1. i) Volatile organic compounds

The main indoor sources are perfumes, hair sprays, furniture polish, glues, air

fresheners, moth repellents, wood preservatives, and other products.


  1. ii) Biological pollutants

It includes pollen from plants, mite, and hair from pets, fungi, parasites, and some bacteria.

iii) Formaldehyde

Mainly from carpets, particle boards, and insulation foam. It causes irritation to the eyes and nose and allergies.

  1. iv) Radon

It is a gas that is emitted naturally by the soil. Due to modern houses having poor ventilation, it is confined inside the house and causes lung cancers.


Fly Ash

Ash is produced whenever combustion of solid material takes place.


  1. Aluminium silicate (in.large amounts)
  2. silicon dioxide (Si02) and
  3. Calcium oxide (Ca0).

Fly ash particles are oxide rich and consist of silica, alumina, oxides of iron, calcium, and magnesium and toxic heavy metals like lead, arsenic, cobalt, and coppers


Policy measures of MoEF:

  • The Ministry of Environment and Forests vide its notification in 2009, has made it mandatory to use Fly Ash based products in all construction projects, road embankment works and low lying land filling works within 100 kms radius of Thermal Power Station.
  • To use Fly Ash in mine filling activities within 50 kms radius of Thermal Power Stations.
  • Arresters: These are used to separate particulate matters from contaminated air.
  • Scrubbers: These are used to clean air for both dusts and gases by passing it through a dry or wet packing material.

Government Initiatives

(1) National Air Quality Monitoring Programme

In India, the Central Pollution Control Board (CPCB) has been executing a nationwide programme of ambient air quality monitoring known as National Air Quality Monitoring

Programme (NAMP).

The National Air Quality Monitoring Programme (NAMP) is undertaken in India

(i) to determine status and trends of ambient air quality;

(ii) to ascertain the compliance of NAAQS;

(iii) to identify non-attainment cities;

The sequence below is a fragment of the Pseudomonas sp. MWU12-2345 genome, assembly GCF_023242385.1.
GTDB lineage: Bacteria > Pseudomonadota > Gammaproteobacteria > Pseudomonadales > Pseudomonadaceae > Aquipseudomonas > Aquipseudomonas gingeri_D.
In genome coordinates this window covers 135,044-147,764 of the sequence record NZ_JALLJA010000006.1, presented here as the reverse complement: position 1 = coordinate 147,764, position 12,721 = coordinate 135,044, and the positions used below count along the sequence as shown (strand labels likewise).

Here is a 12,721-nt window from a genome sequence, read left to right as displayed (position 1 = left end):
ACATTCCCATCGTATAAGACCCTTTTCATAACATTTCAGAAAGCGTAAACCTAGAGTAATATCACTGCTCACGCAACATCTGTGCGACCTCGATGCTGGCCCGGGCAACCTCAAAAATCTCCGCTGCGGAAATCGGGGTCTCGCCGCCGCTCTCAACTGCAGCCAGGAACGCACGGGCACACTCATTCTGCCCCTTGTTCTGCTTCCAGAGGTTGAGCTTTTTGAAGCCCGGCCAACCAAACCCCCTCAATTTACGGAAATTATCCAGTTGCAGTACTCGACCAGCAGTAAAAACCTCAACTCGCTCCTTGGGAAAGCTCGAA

(iv) to understand the natural process of cleaning in the atmosphere; and

(v) to undertake preventive and corrective measures.

Annual average concentration of SOx levels are within the prescribed National Ambient

Air Quality Standards (NAAQS).

National Ambient Air Quality Standards (NAAQS) were notified in the year 1982, duly revised in 1994 based on health criteria and land uses .

The NAAQS have been revisited and revised in November 2009 for 12 pollutants, which include. sulphur dioxide (S02), nitrogen dioxide (NO2), particulate matter having size less than 10 micron

(PM10),particulate matter having size less than 2.5micron (PM2.5), ozone, lead, carbon monoxide (CO), arsenic, nickel, benzene, ammonia, and. Benzopyrene.


Addition of certain substances to the water such as organic, inorganic,

biological, radiological, heat, which degrades the quality of water so that it

becomes unfit for use.

Putrescibility is the process of decomposition of organic matter present in water by microorganisms using oxygen.

Water having DO (dissolved oxygen)  content below 8.0 mg/L may be

considered as contaminated.  Water having DO content below. 4.0 mg/L is

considered to be highly polluted.

Water pollution by organic wastes is measured in terms of Biochemical Oxygen Demand-(BOD). BOD is the amount of dissolved oxygen needed by bacteria in decomposing the organic wastes present in water.

Chemical oxygen demand (COD) is a slightly better mode used to measure pollution load in water. It is the measure of oxygen equivalent of the requirement of oxidation of total organic matter (i.e. biodegradable and non- biodegradable) present in water.

A cripling deformity called Minamata disease due to consumption of fish captured from mercury contaminated Minamata Bay.

Water contaminated with cadmium can cause itai itai disease also called ouch-ouch disease (a painful disease of bones and joints) and cancer of lungs and liver.

The compounds of lead cause anaemia, headache, loss of muscle power and bluish line around the gum

Excess nitrate in drinking water reacts with hemoglobin to form non -functional met haemoglobin, and impairs oxygen transport.  This condition  is  called methaemoglobinemia or blue baby syndrome.

Over exploitation of ground water may lead to leaching of arsenic from soil and rock sources and contaminate ground water.  Chronic exposure to arsenic causes black foot disease. It also causes diarrhoea,-peripheral neuritis, hyperkerotosis and also   lung and skin cancer.


Industrial waste includes chemicals such as mercury, lead, copper, zinc, cadmium, cynides, thiocynates, chromates, acids, alkalies, organic substances etc

Four R’s: Refuse, Reduce, Reuse, and Recycle


Sound is measured in decibels (dB). An increase of about 10 dB is approximately double the increase in loudness.